In developing his concentrator and extractor, he applied the then-novel principle of applying heat to the surface, rather than the bottom, of the liquid. This was done by an arrangement of pipes containing live steam that passed through the concentrator near the surface of the solution. This allowed for the evaporation of the volatile solvents without heating the entire extract. The percolator, concentrator, and condenser were attached in a series by a system of pipes transfering the extract and solvent, together with pipes conducting steam and cold water. To the uninitiated, the design appears to be an unnecessarily complicated construction. However, the apparatus was devised to assure superior liquid extracts of drugs by providing maximum extraction with minimum amounts of menstruum and heat, and it worked.

The inventor John Uri Lloyd patented his first "Concentrator for Solutions" on Dec. 13, 1904. Several years later the New Jersey establishment of Johnson and Johnson aquired a special right to use Lloyd's cold still in processing their belladonna (150,000 pounds of the dried plant annually). In an article in the Red Cross Messenger of June, 1910, the use of this apparatus is described by this company as follows:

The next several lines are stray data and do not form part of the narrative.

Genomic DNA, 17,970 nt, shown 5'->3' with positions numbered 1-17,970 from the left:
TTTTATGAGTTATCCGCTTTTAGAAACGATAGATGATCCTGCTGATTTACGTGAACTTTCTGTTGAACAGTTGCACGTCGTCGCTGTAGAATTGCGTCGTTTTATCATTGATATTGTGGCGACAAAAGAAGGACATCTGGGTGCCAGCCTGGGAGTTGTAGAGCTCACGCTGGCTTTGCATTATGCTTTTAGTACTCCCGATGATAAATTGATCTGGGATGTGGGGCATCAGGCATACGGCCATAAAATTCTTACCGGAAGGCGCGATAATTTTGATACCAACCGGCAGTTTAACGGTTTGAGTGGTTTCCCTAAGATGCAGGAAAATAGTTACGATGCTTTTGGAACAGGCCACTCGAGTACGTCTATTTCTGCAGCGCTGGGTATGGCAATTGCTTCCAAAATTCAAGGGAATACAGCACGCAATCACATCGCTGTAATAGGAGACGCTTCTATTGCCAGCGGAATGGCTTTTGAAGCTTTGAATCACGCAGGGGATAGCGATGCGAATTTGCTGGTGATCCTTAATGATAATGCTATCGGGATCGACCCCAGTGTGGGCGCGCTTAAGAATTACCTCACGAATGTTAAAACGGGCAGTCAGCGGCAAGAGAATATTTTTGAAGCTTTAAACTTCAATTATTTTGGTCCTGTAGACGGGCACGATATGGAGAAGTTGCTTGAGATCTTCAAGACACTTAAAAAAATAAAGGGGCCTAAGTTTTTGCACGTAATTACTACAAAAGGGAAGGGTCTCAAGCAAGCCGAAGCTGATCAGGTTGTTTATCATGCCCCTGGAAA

"It was found to be a process particularly adapted to drugs where it is desirable to extract and to maintain certain delicate medicinal constituents and aromatic principles. The Lloyd method, which was finally in an extended or modified form, adopted in our laboratory for the extraction of belladonna, is in brief a cold extraction and a cold distillation. In other words, the recovery of the menstruum entails but the briefest contact with heat, and when the recovery of the menstruuum is progressing even at the highest speed, the apparatus in not hot nor yet warm – IT IS COLD. The process of percolation, distillation, recovery and concentration continues automatically from start to finish. The liquid extract of the drug constituents is isolated from the zone of heat activity, is cold, and no air is present in the concentrator, ferments and bacteria are destroyed; thus fermentation and change is rendered impossible. The concentration is accomplished within a fraction of a minute.

"This latter fact is of the utmost importance in the extraction of belladonna, where the deleterious effects of the usual pharmaceutical processes requiring continued heat have heretofore been necessary. In the laboratory of Lloyd Brothers this process has shown remarkable results in the extraction of vegetable drugs, the results being markedly apparent both as to the quality and yield. Carefully conducted experiments in our own laboratory in the application of the process to belladonna, have shown that the complex plant compounds and structures are extracted unbroken. The final result is an extract of belladonna in every particular representing the whole plant. It is a concentration of the entire delicate organic constituents of belladonna, representing the plant energy in its entirety."